It is not often you find yourself in a closed room listening to President Robert Mugabe of Zimbabwe, Prince Albert of Monaco and the President of Honduras. Oh yes, and let’s not forget his ‘Majesty’ from Saudi Arabia or the President of Tanzania.
It is rarer still that you will find yourself listening to all these men discussing the best ways to improve maternal health.
So I suppose today was just one of those days.
Men (yes men) who are in positions of power and influence and who certainly have one hand on their country’s national budget were all talking about how difficult it was to fulfil women’s health and rights.
Many highlighted that progress had been made, but that they were still way off course for achieving their MDG targets, especially those related to health or women.
All of these people, which included several Ministers of Foreign Affairs, Prime Ministers, their Deputies, Presidents, Heads of UN Agencies (WHO, UNFPA, UNESCO etc) and a very small number of NGOs came together at Roundtable 2 of the MDG Summit to focus on the what would seemingly appear to be a highly contentious issue – ‘Health and Education’.
The majority of the speeches made, were shall I say, not particularly enlightening and I shall not name names here – “the importance of physical education for lifting the self-esteem of people should not be under estimated”! I am sure this is true, but really, oh dear.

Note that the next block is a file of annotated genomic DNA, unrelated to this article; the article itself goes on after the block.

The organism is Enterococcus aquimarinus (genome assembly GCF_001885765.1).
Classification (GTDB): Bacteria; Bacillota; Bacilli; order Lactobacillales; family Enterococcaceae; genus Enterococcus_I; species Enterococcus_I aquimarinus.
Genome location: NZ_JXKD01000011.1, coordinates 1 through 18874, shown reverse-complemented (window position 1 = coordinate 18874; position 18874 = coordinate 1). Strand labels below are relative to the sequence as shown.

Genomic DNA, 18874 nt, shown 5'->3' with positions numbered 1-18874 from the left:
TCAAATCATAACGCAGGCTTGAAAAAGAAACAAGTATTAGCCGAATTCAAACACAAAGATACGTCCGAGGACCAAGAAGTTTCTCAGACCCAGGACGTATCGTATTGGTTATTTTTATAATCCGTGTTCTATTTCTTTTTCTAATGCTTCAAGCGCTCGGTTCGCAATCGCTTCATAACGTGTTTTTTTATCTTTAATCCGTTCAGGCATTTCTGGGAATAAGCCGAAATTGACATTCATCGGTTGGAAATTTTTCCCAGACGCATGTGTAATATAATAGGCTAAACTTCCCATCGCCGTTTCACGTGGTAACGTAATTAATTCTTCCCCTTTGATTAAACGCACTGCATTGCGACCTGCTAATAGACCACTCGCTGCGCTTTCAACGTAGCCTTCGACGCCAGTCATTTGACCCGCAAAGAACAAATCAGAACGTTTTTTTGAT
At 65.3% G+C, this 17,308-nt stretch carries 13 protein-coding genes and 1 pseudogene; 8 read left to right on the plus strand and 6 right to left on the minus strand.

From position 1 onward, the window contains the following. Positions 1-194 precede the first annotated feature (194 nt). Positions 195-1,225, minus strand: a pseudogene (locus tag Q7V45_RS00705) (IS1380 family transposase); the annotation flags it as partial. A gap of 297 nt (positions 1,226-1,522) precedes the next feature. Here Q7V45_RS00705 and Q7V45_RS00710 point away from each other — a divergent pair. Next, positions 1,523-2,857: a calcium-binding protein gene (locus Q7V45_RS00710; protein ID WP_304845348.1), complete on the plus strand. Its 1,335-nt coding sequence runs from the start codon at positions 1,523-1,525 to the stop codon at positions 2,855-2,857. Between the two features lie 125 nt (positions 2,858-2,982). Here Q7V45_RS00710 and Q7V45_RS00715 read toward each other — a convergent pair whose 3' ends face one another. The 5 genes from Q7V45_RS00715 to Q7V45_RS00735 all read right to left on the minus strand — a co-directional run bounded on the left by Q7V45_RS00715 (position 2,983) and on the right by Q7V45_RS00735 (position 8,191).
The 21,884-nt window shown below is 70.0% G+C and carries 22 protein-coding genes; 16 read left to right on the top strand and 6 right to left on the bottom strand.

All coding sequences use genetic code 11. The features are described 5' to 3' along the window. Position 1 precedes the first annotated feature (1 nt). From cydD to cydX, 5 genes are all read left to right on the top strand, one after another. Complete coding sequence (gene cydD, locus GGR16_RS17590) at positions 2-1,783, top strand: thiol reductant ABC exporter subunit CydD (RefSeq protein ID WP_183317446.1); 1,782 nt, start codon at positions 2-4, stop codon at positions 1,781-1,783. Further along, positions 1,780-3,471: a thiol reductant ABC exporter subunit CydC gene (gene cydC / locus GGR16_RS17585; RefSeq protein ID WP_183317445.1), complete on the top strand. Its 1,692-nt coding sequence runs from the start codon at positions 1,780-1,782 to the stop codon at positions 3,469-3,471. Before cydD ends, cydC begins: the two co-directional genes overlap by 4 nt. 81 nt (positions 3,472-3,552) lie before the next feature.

Others, though disappointingly few, made excellent statements – and I am happy to name UNFPA and Norway here. Norway pressed home the point that there really needs to be more focus on providing comprehensive sex education, youth friendly services, safe abortion services and the importance of achieving MDG 3.
Many and I include the President of Tanzania in this, highlighted that progress on reaching MDG 5 has been mixed. Gains made in reducing the Maternal Mortality Rate had been clawed back by the high incidence of HIV among women. Lesotho too highlighted the challenge presented by HIV and AIDS which disproportionately affects the young and vulnerable.
However, perhaps the most progressive statement of the day was made by an NGO that managed to speak right at the very end. The speech is attached here and provides a good example of what we should all be striving for. Oh yes, and the name of that NGO, erm, its IPPF Of course.
If you would like a very brief outline of the speeches made at the Round Table 2 then do please let me know and I’ll do my level best to forward them to you.